1. Services: Do the provider’s services align with your company’s current AND future needs?  Some services seem like a good fit now, but are they scalable so they can grow with your company? Thinking a few years ahead will save you trouble and money down the road.


  1. Cultural Fit: Are your security priorities their priorities too? It’s important to discuss what’s crucial to you and your business. Whether it’s receiving daily security updates, getting in-house personnel training (a hosted solution benefit) or partnering with specific vendors, you need to know their philosophy. When dealing with the delicate aspect of security, it’s reassuring when your provider responds to threats appropriately and sees eye-to-eye with you on security needs.


  1. Third Party Verified: Make sure you have a SSAE16 or ISO-certified data center to achieve compliance with HIPAA, SOX or PCI DSS. Those requirements vary per business.


  1. Employee Certifications: Providers with certifications have taken the time and money to validate their employees’ credentials. You can feel good about partnering and trusting them with your data.


  1. Employee Trustworthiness: It goes without saying that a security company should have impeccable standards here. Make sure they’re screening their employees thoroughly with criminal background checks, drug testing and security clearances if applicable.


  1. Manufacturer Relationships: Providers with strong manufacturer connections have an edge in an emergency—and will generally provide greater ongoing service. Check partner status, certifications and if the provider has direct access to the manufacturers’ L3 engineers. This can show you how committed the provider is to its manufacturers’ relationships and ultimately to you.


  1. Datacenter Security: Is their datacenter equipped with high-security measures? Do they have biometric authentication, 24/7 in-person and video monitoring and user records to protect your critical data? Do they have full redundancy and disaster recovery systems in place in case of a natural disaster or other catastrophic events? Ensure that your security is secured too.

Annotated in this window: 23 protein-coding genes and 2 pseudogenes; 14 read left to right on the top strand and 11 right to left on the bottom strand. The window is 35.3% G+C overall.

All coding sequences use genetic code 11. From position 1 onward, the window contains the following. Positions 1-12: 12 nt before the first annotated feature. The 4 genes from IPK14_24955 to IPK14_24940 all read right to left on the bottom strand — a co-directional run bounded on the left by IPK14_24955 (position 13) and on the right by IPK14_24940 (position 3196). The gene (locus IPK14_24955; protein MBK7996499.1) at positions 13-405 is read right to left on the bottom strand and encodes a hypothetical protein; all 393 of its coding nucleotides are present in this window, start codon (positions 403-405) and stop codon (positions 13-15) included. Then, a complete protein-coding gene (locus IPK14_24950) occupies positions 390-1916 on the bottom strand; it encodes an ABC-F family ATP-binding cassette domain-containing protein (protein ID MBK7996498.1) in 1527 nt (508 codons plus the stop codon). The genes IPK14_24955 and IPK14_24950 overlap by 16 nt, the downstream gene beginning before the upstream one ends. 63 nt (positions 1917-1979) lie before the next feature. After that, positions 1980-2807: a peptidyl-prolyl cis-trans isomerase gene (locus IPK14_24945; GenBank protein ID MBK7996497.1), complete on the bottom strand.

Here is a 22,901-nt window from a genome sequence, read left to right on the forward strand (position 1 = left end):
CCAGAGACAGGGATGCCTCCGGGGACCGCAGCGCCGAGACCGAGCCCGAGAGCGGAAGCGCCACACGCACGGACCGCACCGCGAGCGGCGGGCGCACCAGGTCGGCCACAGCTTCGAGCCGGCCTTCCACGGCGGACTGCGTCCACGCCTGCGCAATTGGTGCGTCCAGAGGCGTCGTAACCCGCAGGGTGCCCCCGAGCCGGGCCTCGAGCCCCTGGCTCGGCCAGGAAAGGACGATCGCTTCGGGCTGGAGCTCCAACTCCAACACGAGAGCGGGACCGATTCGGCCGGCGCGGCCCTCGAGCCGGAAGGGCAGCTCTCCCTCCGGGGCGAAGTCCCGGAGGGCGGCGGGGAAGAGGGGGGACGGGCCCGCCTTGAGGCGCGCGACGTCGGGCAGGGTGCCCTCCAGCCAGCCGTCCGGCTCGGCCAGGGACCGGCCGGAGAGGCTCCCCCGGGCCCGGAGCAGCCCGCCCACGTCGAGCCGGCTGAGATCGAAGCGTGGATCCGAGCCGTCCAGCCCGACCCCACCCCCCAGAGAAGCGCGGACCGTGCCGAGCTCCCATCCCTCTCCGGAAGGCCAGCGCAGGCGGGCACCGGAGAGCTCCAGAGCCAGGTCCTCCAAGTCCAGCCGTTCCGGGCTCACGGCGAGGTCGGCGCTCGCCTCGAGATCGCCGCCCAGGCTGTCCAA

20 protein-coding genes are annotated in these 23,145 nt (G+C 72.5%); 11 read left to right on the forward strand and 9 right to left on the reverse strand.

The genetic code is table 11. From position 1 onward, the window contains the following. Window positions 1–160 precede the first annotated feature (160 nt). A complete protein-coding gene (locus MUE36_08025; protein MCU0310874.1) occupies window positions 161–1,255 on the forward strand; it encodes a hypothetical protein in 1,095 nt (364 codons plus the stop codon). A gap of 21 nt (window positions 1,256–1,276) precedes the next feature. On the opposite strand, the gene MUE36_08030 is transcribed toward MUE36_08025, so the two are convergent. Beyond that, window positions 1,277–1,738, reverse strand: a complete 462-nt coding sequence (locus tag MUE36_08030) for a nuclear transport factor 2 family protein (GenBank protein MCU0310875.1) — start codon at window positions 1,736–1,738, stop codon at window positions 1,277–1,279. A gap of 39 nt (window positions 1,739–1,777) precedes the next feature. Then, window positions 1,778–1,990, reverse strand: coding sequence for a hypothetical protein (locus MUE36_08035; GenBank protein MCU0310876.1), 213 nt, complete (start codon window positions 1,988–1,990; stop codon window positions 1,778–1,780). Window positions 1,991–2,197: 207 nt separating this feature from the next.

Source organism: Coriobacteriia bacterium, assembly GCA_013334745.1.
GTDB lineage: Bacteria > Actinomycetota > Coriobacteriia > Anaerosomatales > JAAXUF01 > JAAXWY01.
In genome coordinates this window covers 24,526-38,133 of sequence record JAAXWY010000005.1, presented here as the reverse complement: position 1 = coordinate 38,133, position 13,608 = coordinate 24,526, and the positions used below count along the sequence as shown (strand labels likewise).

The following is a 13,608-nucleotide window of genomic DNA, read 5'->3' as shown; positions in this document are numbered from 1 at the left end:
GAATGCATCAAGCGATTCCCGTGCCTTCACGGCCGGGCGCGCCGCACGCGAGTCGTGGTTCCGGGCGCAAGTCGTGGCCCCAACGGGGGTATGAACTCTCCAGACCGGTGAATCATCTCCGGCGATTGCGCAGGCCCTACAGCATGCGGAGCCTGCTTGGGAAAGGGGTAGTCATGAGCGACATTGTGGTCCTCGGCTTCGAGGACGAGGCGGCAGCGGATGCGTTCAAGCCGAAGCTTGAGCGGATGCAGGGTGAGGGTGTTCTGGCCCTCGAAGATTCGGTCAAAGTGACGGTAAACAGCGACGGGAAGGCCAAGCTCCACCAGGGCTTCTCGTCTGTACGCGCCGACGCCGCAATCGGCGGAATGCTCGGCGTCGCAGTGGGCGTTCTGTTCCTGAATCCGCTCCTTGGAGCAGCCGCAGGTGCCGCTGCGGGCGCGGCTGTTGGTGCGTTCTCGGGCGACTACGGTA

1. Daily Relationship: Last but certainly not least, how will your provider keep the communication channels open? Do they have a portal for daily security updates, service level reports and troubleshooting requests? How about communication hubs for feedback and best practices? Clear and easy communication is key to running a successful security operation.


Is IST a good fit for you?

We’d like to think so. We work hard to help you check the above boxes. Our services are scalable and our data center is third-party verified and deploys the highest security levels. Our employees are screened for security continuously and maintain the most up-to-date certifications, including top-level vendor certifications. We’d be happy to help you address your security concerns and objectives. Contact us here to see how.

Why Hosted Or Managed Security Solutions Make Good Business Sense Reason #2

Reason #2: Eliminate Costly Infrastructure

Our last post discussed efficacies of moving to a hosted or managed security solution, that helped lower the costs and risks associated with having an in-house IT team managing your security. There are more great reasons to make the move, and one removes large infrastructure bills from your plate.


Today’s companies need to invest in servers, PCs, software and OS updates regularly to keep up with the changing technology. From semi-annually to every few years, each update adds significant costs to a bottom line. The cost of a server alone can be tens of thousands of dollars. On top of having an IT staff to maintain the equipment and other incidentals, like the utility costs. As more businesses move to a rental model to handle certain business functions, outsourcing costly infrastructure makes good business sense too.


A closer look at costs

With an on-premise server solution, you’ll incur direct costs like hardware, storage, electricity, HVAC, security and cleaning costs. These costs are required to keep them running optimally. Indirect costs include salaries of the IT professionals that manage the system, as well as any loss of revenue from downtime.


Downtime can be especially costly. With a 99.9% availability from most service providers, that equates to about 44 minutes of downtime per month. This can wreak havoc on a budget. A 2015 IHS report put it this way:  for mid-sized North American companies, downtime costs can be as high as $1 million per year in lost revenue. Mid-size companies are defined as having $100 million in average revenue and between 100-1,000 employees. Large-sized companies average in $2 billion in revenue with 13,000 employees. They can have $60 million a year in lost revenue (Source:


In an example described by, a retail e-commerce company had a total savings of 37% by moving from an on-premise server to a managed cloud-based system (Source: In addition to saving on expensive infrastructure, companies also gain the expertise of the hosting or managed services provider, which has a high cost as well.


Join us for our next post, where we’ll look how managed security solutions eliminate the dreaded knowledge gap. For the full story on making the business case to move to a hosted or managed solution, click here.